Computing Around UC
Computing and its applications as practiced around the entire UC System.

Date: 10/13/2017
The growth of computer processors has shaped modern life and yet we still have so many important and fundamental questions remaining. UCSB Professor Tim Sherwood discusses the unexpected state of the art in computing.

Date: 9/22/2017
The growth of computer processors has shaped modern life and yet we still have so many important and fundamental questions remaining. UCSB Professor Tim Sherwood discusses the state of the art in computing and how the demands for energy efficient and intelligent systems is driving the creation of entirely new approaches to the problem. Recorded on 07/05/2017.

Date: 6/30/2017
Although Internet-of-Things (IoT) have their roots in ideas that are decades old, it is a hot topic these days causing both excitement and concern. Proponents see traffic flowing more smoothly, electric grids operating efficiently, environmental sensing, and monitoring health. On the other hand, there are a range of security and privacy concerns that need to be addressed. Margaret Martonosi, Computer Science at Princeton, discusses key technology and policy challenges for future IoT applications and devices, and outlines particular technical issues for researchers to address. Recorded on 05/01/2017.

Date: 6/1/2017
Self-driving and autonomous automobiles present new challenges that are not only technical, but also of a broader social, legal, and even ethical nature. Such issues will become more urgent and important as collisions and accidents involving self-driving or semi-autonomous vehicles occur more often harming, injuring or even killing humans in the real world. Mohan Trivedi, Distinguished Professor of Electrical and Computer Engineering, founding director of the Computer Vision and Robotics Research Laboratory, as well as the Laboratory for Intelligent and Safe Automobiles (LISA) at the University of California San Diego, discusses these challenges from the perspective of a researcher. Recorded on 05/03/2017.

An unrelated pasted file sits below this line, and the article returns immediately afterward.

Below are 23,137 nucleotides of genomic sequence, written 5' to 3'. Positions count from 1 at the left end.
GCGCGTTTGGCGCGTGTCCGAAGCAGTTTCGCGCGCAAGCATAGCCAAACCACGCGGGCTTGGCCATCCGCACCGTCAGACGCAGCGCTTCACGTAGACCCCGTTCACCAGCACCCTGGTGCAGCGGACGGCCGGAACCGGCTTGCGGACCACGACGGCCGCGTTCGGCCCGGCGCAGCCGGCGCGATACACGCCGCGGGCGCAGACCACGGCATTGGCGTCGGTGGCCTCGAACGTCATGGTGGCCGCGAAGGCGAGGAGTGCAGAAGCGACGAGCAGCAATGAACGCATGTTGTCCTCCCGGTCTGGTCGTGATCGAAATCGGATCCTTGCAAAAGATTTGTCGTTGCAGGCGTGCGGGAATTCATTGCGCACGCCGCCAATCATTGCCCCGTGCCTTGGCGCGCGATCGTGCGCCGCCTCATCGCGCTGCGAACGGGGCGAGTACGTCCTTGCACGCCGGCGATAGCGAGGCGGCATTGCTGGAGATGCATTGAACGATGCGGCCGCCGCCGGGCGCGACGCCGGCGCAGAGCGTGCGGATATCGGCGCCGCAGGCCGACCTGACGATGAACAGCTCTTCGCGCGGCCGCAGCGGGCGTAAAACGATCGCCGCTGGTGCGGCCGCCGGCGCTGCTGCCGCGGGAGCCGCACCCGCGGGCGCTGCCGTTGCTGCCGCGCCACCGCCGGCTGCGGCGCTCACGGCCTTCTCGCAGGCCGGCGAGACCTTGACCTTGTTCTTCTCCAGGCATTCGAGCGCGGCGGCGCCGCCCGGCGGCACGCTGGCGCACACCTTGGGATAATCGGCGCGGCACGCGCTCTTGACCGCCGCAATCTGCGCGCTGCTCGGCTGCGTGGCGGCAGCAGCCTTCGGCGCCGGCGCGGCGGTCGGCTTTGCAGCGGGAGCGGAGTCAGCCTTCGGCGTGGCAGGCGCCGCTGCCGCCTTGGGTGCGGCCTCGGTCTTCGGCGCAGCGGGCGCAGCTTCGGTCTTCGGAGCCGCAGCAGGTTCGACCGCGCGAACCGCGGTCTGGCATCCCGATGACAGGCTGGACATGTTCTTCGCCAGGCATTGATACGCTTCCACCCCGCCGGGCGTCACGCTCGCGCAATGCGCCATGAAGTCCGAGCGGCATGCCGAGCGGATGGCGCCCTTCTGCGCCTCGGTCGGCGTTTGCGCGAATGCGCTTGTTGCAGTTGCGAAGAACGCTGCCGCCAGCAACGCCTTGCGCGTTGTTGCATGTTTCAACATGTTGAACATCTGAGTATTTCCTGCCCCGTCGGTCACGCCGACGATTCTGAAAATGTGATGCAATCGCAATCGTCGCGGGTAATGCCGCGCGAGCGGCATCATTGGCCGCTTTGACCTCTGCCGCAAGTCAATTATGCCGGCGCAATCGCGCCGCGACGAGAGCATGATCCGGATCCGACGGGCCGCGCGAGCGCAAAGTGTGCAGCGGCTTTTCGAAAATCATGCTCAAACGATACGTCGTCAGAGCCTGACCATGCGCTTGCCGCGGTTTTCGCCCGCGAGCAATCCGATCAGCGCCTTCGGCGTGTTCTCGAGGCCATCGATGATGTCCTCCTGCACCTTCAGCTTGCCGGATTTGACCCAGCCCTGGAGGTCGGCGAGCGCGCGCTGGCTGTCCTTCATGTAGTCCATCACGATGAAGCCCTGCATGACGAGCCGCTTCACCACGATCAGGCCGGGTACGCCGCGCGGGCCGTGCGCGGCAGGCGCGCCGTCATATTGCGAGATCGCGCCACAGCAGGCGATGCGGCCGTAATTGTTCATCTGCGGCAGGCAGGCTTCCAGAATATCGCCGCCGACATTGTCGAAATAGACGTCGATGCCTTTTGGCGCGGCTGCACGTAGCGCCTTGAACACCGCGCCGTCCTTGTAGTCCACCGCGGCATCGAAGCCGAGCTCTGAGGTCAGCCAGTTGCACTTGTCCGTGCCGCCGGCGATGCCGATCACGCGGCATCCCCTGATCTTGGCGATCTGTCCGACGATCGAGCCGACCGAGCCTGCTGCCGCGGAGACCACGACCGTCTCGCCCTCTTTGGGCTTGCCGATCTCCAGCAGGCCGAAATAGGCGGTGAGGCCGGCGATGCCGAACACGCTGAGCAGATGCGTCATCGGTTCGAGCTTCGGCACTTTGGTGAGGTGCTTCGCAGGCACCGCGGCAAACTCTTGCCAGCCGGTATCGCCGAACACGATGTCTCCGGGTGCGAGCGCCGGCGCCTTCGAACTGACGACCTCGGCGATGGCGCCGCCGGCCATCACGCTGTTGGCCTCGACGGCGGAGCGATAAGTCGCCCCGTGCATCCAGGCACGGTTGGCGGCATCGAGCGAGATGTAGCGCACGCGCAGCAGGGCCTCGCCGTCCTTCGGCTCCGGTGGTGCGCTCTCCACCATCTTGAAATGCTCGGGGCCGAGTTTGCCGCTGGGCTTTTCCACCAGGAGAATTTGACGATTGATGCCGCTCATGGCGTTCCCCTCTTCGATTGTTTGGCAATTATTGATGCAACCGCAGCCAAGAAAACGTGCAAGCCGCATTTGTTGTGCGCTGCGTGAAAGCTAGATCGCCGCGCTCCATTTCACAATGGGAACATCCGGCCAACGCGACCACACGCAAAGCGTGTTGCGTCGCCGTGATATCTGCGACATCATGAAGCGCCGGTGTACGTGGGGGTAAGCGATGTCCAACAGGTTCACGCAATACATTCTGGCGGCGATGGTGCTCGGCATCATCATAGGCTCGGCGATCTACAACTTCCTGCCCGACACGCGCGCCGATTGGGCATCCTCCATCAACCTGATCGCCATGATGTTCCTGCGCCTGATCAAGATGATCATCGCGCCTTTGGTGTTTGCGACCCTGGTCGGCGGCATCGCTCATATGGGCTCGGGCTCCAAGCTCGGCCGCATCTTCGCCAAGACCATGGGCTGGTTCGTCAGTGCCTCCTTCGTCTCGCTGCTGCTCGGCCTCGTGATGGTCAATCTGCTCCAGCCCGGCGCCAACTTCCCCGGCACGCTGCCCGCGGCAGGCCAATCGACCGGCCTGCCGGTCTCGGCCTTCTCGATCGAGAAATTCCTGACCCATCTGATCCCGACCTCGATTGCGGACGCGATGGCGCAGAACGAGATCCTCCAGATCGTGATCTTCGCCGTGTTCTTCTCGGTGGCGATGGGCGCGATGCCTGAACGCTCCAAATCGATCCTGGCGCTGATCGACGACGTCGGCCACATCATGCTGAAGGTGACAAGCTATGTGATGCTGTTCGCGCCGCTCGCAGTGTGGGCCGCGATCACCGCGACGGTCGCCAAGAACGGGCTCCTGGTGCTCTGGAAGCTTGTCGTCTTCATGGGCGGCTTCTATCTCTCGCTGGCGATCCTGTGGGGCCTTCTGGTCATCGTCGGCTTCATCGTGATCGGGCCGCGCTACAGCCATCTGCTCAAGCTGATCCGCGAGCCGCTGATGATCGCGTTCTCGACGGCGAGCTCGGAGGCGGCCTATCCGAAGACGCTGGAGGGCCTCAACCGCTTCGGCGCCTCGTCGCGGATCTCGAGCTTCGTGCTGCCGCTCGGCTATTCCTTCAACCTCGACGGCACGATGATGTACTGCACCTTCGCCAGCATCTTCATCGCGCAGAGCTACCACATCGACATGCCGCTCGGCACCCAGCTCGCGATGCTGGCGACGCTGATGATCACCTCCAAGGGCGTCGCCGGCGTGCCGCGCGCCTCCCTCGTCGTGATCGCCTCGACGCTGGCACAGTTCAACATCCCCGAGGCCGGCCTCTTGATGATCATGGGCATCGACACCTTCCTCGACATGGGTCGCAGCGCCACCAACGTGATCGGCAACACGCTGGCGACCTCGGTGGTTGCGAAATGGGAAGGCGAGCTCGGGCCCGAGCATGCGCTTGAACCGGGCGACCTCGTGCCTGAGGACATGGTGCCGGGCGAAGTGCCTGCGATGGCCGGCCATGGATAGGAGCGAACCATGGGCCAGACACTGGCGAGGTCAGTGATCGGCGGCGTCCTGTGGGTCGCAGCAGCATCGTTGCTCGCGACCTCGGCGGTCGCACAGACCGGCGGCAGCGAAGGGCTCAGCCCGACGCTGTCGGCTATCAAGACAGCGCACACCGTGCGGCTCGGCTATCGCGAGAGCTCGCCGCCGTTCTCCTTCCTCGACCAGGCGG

Date: 4/3/2017
Todd P. Coleman of the UC San Diego Jacobs School of Engineering discusses multi-disciplinary efforts to develop noninvasive tools to monitor health status. He shares novel ways of interpreting the collected data for prediction, diagnosis, and prevention of disease, with a particular focus on chronic disease management and healthy aging, as well as the ethics of data collection, privacy, and assessment methods.

Date: 3/3/2017
Rob Knight explores the unseen microbial world that exists literally right under our noses -- and everywhere else on (and in) our bodies. He discusses the important influence the microbiome may have on the aging process and many end-of-life diseases.

Date: 9/23/2016
A profile of Rob Knight, recipient of the 2015 Vilcek Prize for Creative Promise in Biomedical Science for his work to understand the human microbiome and its role in human health. Recorded on 06/20/2016.

Date: 9/23/2016
Mobile devices are an integral part of our daily lives. But with their growing functionality and capability comes increased risk to personal privacy and security. At a fundamental level, mobile devices are incredibly hard to secure. Ben Zhao, Professor of Computer Science at UC Santa Barbara, discusses some of the fundamental security and privacy risks in mobile device and recent work in identifying and addressing the problem of "Sybil Devices," software code that pass themselves as mobile devices to manipulate and attack mobile apps from within. Recorded on 07/12/2016.

Date: 9/23/2016
Using the web and mobile devices, we now have comprehensive maps of the great outdoors, our planet and its mountains, plains and oceans. But what about the places where GPS does not work, such as underground, in buildings and megastructures, under dense tree canopies, on board ships or inside aircraft? Research cartographer Keith Clarke is working toward mapping the great indoors using new technologies. See what that entails and what it enables. Recorded on 07/21/2016.

Date: 6/16/2016
Researchers are using wearable cameras and location-tracking devices to observe how people behave in real life. They look at how daily behavior patterns relate to health. Some of the participants are not worried about the information captured by these wearable devices, some are. While there is an ethical framework to protect participants the challenge is how to share accumulated data with other scientists. How can we balance protecting participant privacy and advancing scientific methods, which require outsiders to repeat our analyses?